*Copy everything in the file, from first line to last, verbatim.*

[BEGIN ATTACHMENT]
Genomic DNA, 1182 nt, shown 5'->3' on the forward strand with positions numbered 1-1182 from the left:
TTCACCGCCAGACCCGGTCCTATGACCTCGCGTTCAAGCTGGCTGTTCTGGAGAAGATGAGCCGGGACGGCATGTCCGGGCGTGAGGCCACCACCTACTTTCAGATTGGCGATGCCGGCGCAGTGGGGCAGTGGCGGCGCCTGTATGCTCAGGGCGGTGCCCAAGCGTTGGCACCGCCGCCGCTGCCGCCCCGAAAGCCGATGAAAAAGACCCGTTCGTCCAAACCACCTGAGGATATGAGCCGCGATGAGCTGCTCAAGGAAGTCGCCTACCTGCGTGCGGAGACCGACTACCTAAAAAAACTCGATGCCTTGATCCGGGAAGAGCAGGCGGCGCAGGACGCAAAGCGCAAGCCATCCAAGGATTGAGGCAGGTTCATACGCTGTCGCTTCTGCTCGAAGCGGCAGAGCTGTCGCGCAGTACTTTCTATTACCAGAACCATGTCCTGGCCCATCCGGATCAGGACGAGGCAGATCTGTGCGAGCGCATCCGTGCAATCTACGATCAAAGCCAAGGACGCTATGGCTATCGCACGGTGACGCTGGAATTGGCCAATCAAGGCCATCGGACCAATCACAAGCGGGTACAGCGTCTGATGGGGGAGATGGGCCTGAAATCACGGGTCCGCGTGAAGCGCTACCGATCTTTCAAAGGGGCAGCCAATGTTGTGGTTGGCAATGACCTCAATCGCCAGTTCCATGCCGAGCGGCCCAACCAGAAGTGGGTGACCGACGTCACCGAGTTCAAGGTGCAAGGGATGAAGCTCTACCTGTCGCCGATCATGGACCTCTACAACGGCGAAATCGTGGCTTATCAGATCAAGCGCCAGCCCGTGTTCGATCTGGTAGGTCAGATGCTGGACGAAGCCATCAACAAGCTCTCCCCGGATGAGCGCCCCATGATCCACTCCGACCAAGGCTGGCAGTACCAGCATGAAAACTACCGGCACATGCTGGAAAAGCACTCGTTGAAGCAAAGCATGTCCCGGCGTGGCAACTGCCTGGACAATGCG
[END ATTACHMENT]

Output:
Genomic DNA, 1182 nt, shown 5'->3' on the forward strand with positions numbered 1-1182 from the left:
TTCACCGCCAGACCCGGTCCTATGACCTCGCGTTCAAGCTGGCTGTTCTGGAGAAGATGAGCCGGGACGGCATGTCCGGGCGTGAGGCCACCACCTACTTTCAGATTGGCGATGCCGGCGCAGTGGGGCAGTGGCGGCGCCTGTATGCTCAGGGCGGTGCCCAAGCGTTGGCACCGCCGCCGCTGCCGCCCCGAAAGCCGATGAAAAAGACCCGTTCGTCCAAACCACCTGAGGATATGAGCCGCGATGAGCTGCTCAAGGAAGTCGCCTACCTGCGTGCGGAGACCGACTACCTAAAAAAACTCGATGCCTTGATCCGGGAAGAGCAGGCGGCGCAGGACGCAAAGCGCAAGCCATCCAAGGATTGAGGCAGGTTCATACGCTGTCGCTTCTGCTCGAAGCGGCAGAGCTGTCGCGCAGTACTTTCTATTACCAGAACCATGTCCTGGCCCATCCGGATCAGGACGAGGCAGATCTGTGCGAGCGCATCCGTGCAATCTACGATCAAAGCCAAGGACGCTATGGCTATCGCACGGTGACGCTGGAATTGGCCAATCAAGGCCATCGGACCAATCACAAGCGGGTACAGCGTCTGATGGGGGAGATGGGCCTGAAATCACGGGTCCGCGTGAAGCGCTACCGATCTTTCAAAGGGGCAGCCAATGTTGTGGTTGGCAATGACCTCAATCGCCAGTTCCATGCCGAGCGGCCCAACCAGAAGTGGGTGACCGACGTCACCGAGTTCAAGGTGCAAGGGATGAAGCTCTACCTGTCGCCGATCATGGACCTCTACAACGGCGAAATCGTGGCTTATCAGATCAAGCGCCAGCCCGTGTTCGATCTGGTAGGTCAGATGCTGGACGAAGCCATCAACAAGCTCTCCCCGGATGAGCGCCCCATGATCCACTCCGACCAAGGCTGGCAGTACCAGCATGAAAACTACCGGCACATGCTGGAAAAGCACTCGTTGAAGCAAAGCATGTCCCGGCGTGGCAACTGCCTGGACAATGCG